The transition to adulthood is not a graceful one.
I recently turned twenty-two, and I realized I’ve outlived all of the “fun” birthdays. To my fourth grade self, twenty-two years was an unfathomably long time. So unfathomable, in fact, that I didn’t bother to keep going past 21 on my “life prediction” timeline for fourth grade English. I beat my own estimate! So I got that going for me, which is nice.
I guess the main thing that weirds me out about this age is the loaded expectation everyone seems to have for seniors of knowing what they want. What they’re “doing.” To me it’s almost comical. For four years we’ve been encouraged to find and pursue myriad new passions in an intellectual powerhouse. I followed the call with gusto, developed enthusiasm for obscure historical epochs, thoroughly embarrassed myself in broken German (you’ll wanna click that link), and fell in love, again and again, with the beauty and complexity of technology, from the fickle whims of the electron to the subtle elegance of synchronization variables.
And now you want me to choose.
Nowhere is this cookie-cutter-ing effect more evident than at the college career fair. You’re disoriented by its throbbing noise and shoving masses and, before you realize that you’ve reached the recruiter at the front of the line, you’re being sized up like a cow for the slaughter.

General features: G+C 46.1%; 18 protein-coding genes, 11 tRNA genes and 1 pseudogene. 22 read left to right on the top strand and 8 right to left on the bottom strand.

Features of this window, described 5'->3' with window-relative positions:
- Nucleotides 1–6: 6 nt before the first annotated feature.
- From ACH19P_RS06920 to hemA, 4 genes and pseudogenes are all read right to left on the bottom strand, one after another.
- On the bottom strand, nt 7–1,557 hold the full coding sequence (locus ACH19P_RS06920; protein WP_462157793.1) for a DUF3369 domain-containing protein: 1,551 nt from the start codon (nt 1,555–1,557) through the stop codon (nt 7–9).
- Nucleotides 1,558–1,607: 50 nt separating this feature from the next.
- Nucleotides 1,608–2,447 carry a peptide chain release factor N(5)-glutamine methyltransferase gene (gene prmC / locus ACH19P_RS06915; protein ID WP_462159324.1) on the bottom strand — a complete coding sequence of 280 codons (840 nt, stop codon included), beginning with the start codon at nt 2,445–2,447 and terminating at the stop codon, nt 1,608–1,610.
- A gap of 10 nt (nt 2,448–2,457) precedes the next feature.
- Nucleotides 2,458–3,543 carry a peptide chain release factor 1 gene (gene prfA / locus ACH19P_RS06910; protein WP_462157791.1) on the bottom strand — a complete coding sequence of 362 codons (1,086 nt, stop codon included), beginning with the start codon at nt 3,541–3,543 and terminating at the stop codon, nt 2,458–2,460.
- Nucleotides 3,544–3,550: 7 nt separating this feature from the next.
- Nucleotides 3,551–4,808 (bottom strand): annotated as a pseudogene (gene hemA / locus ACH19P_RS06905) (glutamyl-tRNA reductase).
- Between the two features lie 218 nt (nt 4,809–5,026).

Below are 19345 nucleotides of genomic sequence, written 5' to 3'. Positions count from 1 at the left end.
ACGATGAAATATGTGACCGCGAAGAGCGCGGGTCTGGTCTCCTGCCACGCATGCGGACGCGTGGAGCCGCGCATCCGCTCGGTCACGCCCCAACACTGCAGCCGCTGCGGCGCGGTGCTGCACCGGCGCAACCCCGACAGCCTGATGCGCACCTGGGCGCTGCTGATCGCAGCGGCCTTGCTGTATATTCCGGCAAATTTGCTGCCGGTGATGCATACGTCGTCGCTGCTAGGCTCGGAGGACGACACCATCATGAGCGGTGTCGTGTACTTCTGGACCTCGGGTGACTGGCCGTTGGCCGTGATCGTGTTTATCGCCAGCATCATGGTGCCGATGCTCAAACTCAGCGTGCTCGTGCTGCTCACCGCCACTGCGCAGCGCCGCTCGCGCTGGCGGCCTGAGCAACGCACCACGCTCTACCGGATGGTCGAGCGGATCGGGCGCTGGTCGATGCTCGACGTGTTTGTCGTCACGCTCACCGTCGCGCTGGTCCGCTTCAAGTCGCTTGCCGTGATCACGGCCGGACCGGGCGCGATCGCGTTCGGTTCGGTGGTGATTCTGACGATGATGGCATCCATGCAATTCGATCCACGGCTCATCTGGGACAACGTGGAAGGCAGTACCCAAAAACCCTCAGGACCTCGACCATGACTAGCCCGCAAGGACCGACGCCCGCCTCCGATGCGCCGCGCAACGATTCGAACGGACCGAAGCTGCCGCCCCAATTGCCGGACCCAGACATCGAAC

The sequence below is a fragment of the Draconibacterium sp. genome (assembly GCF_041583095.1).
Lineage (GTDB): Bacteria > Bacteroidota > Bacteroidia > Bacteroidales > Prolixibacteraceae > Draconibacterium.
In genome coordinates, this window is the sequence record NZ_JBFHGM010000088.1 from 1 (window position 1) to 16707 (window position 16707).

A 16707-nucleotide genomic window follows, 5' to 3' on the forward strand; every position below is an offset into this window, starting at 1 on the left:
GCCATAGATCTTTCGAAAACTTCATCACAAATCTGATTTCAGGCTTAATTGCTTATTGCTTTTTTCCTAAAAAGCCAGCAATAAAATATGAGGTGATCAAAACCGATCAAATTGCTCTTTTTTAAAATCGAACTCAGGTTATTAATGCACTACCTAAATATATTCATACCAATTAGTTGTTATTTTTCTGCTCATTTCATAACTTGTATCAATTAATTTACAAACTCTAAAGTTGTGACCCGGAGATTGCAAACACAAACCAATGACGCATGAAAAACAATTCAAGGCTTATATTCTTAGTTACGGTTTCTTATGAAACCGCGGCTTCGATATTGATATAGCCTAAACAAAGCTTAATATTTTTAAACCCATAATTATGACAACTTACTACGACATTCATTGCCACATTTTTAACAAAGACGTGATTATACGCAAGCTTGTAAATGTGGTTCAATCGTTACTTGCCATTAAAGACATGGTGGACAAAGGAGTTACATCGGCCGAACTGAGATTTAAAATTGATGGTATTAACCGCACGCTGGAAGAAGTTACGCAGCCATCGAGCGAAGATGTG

“So, EE, eh?”
“Well, yes, but not exactly, I’m hoping to do softwa-”
“So you’re a computer scientist?”
“I wouldn’t say tha-”
“Well, if you had to choose?”
“Um.” You gulp, and your eyes dart across the “open position” matrix that is thrust before your eyes. Narrow columns, tight rows, precise bulletpoints. “Let’s go with EE?”
“We don’t hire for those positions until March. Check our online portal. Next?”
Sigh. When did well-pointyness become the new well-roundedness?
Am I naive to presume that aspects of myself beyond my apparent employability and profitability have intrinsic worth?
Perhaps. Probably. Even still, when I go to a job interview and am asked what I plan on doing in ten years, I can’t help but smile. “Bro,” I want to say (I’m EE, my interviewers are 95% male), “the fact that I’m here clearly indicates that I don’t know what I’m doing this summer, let alone ten years from now.”